The goal is for the muscles that are built in the PLN around sharing power and decision making in a meaningful way with students, families and teachers becomes a part of the school’s DNA so that all decision-making spaces in the school begin to shapeshift and hone in on street data and become spaces that students, families and teachers are an active part of.
Cabrillo High School ARC
One of our school communities, Cabrillo High School, began by conducting a series of Empathy Interviews 3 with students at the margins. The Assistant Principal supported in identifying students at the margins and everyone went out to gather street data. In the process of making meaning of the experience of students of color at the school it became apparent that anti-Black racism was having a huge impact on Black students. After a few hard conversations and hearing directly from Black students in the design team the Design Team agreed to draft an Equity Dilemma that specifically addressed this issue:
Cabrillo High School Equity Dilemma: Increasing support & accountability towards meeting the needs of Black students for safety (physical and emotional), belonging, and academic excellence.
Once we Listened and Uncovered we moved forward to Re-Imagining and after a couple of creative sessions decided to celebrate Black people, culture and politics past, present and future during the whole academic year (as opposed to only during Black History Month). The team also decided to launch a Black Student Union to support this work and to involve the Associated Student Body and GSA in the execution. Currently, the Cabrillo HS Design Team is developing a podcast to center Black student voices. The school is also implementing one of the ideas from the Design Team to put on a Black History Show titled Black Joy.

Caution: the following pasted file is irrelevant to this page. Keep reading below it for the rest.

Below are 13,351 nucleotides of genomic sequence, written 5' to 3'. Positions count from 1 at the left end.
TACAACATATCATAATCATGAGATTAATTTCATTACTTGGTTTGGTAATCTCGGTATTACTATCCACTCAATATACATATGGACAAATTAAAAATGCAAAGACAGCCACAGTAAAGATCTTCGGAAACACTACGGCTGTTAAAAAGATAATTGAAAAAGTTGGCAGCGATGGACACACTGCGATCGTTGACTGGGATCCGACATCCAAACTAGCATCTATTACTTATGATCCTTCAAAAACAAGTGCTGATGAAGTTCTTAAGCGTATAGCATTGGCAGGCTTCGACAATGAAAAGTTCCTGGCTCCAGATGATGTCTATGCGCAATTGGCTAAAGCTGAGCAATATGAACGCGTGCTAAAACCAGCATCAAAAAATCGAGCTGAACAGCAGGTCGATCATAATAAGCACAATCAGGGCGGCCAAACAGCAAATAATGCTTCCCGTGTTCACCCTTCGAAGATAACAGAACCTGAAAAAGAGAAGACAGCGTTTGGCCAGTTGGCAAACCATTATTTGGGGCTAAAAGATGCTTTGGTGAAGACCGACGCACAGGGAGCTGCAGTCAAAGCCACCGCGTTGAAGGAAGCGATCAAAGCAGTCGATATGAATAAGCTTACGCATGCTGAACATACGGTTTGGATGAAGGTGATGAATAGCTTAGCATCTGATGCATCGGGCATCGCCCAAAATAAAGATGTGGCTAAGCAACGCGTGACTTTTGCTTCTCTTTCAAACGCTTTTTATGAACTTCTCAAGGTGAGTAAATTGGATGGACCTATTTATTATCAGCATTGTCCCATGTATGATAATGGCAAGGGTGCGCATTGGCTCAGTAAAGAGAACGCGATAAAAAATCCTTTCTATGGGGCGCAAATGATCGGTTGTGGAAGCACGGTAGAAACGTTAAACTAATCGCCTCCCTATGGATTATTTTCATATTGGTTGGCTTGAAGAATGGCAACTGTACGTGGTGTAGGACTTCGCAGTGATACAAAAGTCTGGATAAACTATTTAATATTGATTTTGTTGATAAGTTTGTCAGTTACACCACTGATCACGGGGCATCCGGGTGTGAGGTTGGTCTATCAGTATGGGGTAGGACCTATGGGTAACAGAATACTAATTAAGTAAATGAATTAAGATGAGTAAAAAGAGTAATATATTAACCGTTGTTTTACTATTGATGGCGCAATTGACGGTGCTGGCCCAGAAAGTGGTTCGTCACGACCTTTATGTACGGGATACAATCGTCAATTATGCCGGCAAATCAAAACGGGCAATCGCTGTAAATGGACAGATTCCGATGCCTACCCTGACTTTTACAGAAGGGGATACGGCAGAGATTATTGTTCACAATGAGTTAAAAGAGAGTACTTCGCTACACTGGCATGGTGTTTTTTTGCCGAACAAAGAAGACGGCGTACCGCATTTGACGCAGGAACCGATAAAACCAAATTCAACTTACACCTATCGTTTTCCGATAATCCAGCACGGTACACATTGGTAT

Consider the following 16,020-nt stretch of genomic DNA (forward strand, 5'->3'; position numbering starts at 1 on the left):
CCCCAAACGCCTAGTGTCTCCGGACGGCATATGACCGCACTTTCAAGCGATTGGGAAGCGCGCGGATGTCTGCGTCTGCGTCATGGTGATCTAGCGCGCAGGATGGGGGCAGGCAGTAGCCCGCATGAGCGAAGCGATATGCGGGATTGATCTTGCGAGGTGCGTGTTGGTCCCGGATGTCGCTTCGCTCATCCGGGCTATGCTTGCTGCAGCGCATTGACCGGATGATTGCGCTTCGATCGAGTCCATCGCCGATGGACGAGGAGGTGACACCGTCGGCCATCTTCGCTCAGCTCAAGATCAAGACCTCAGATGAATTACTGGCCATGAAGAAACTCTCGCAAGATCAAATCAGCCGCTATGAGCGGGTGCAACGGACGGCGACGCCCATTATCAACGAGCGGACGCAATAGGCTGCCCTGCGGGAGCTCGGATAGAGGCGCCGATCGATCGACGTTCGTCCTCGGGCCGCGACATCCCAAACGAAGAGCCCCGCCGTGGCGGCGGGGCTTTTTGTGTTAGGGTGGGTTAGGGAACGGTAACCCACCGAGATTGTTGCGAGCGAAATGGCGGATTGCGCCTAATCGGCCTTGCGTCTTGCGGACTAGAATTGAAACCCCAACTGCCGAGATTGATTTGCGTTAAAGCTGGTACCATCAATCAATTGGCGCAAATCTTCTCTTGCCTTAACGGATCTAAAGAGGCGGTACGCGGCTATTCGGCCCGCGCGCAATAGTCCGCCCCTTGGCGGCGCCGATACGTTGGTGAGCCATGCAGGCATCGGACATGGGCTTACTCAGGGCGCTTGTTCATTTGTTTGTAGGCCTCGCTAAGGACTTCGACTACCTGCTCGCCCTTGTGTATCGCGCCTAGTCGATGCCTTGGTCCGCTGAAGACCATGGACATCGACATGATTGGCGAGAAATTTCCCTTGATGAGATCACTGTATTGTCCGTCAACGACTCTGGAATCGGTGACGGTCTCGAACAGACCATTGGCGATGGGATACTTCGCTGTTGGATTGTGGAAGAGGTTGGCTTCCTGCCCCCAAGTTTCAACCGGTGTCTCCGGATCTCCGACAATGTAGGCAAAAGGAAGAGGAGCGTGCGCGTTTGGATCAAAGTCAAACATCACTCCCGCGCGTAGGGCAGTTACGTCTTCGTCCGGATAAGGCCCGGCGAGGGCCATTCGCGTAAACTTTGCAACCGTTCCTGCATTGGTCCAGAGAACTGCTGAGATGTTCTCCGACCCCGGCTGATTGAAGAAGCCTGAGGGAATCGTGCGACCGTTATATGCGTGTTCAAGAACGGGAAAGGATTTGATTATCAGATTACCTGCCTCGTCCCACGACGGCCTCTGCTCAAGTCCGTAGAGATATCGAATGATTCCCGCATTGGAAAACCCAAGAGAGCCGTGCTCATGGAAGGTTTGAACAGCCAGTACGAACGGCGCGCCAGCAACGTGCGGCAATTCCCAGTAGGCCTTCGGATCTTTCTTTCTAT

Tools and Agendas Utilized:
- Equity Definition and PLN Overview 2022-23
- Equity Transformation Cycle
- Equity Traps & Tropes - Street Data Chapter 2 by Jamila Dugan
- Student Voice Continuum
- Empathy Interview Sample Questions
What we’ve found in our work and what we hope for in our journey of advancing is that a huge part of the work is in the personal transformation of school leaders, and in developing our collective ability to Lead Together in a system that has traditionally operated in a much more top-down structure. It takes time to shift our practice and belief systems and establish practices of collaboration with youth, families, teachers and school site/district leaders.
"People believe in equity until they become really uncomfortable. Yet it is only then when you can actually change and that power dynamics can really transform. This is hard for adults because they are still operating from a belief that they must interact with students from a position of power and not vulnerability. However, most people once they try it, they find out that they are not only okay, but also liberated by the experience.” - George Walton Assistant Principal at Cabrillo High School
“Power and community are connected. The more communication I have with adults who I am normally intimidated by, the more opportunity for me to feel my power, especially when I feel that they care about what I have to say. Without that feeling, my voice is just noise”. - Melanie Huizer, Student at Wilson High School
- LBUSD Equity and Inclusion Initiative: Professional Learning Network Overview. https://docs.google.com/document/d/1o1zc7dij9phSvbf3rR3YetLjV3BAGPw-IcoxoWnfFL4/
- Safir, Shane and Dugan, Jamila. Street Data: A Next- Generation Model for Equity, Pedagogy, and School Transformation.Corwin, 2021. PP. 169-174.]
- Nelsestuen, Kari and Smith, Julie. Empathy Interviews.The Learning Professional,vol.31, no.5, Oct. 2020, https://learningforward.org/wp-content/uploads/2020/10/tool-empathy-interviews.pdf